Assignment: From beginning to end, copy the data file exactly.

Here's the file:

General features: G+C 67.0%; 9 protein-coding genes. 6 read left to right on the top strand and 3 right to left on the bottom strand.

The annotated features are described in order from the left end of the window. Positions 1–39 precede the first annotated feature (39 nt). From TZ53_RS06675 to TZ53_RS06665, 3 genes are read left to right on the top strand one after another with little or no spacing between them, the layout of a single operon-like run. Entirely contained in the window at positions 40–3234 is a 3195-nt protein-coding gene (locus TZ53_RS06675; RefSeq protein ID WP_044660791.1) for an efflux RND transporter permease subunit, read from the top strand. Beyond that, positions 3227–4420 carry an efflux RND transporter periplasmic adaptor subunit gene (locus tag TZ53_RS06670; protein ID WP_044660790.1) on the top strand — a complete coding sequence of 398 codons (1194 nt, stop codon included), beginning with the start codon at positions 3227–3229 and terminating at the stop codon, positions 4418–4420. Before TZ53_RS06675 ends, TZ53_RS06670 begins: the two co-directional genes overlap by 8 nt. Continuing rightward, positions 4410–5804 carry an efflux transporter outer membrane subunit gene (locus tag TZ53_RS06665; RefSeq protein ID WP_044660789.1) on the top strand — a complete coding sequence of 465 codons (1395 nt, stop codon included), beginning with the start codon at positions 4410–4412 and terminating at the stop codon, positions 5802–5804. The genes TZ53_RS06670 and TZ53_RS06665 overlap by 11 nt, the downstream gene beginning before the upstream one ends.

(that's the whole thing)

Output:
General features: G+C 67.0%; 9 protein-coding genes. 6 read left to right on the top strand and 3 right to left on the bottom strand.

The annotated features are described in order from the left end of the window. Positions 1–39 precede the first annotated feature (39 nt). From TZ53_RS06675 to TZ53_RS06665, 3 genes are read left to right on the top strand one after another with little or no spacing between them, the layout of a single operon-like run. Entirely contained in the window at positions 40–3234 is a 3195-nt protein-coding gene (locus TZ53_RS06675; RefSeq protein ID WP_044660791.1) for an efflux RND transporter permease subunit, read from the top strand. Beyond that, positions 3227–4420 carry an efflux RND transporter periplasmic adaptor subunit gene (locus tag TZ53_RS06670; protein ID WP_044660790.1) on the top strand — a complete coding sequence of 398 codons (1194 nt, stop codon included), beginning with the start codon at positions 3227–3229 and terminating at the stop codon, positions 4418–4420. Before TZ53_RS06675 ends, TZ53_RS06670 begins: the two co-directional genes overlap by 8 nt. Continuing rightward, positions 4410–5804 carry an efflux transporter outer membrane subunit gene (locus tag TZ53_RS06665; RefSeq protein ID WP_044660789.1) on the top strand — a complete coding sequence of 465 codons (1395 nt, stop codon included), beginning with the start codon at positions 4410–4412 and terminating at the stop codon, positions 5802–5804. The genes TZ53_RS06670 and TZ53_RS06665 overlap by 11 nt, the downstream gene beginning before the upstream one ends.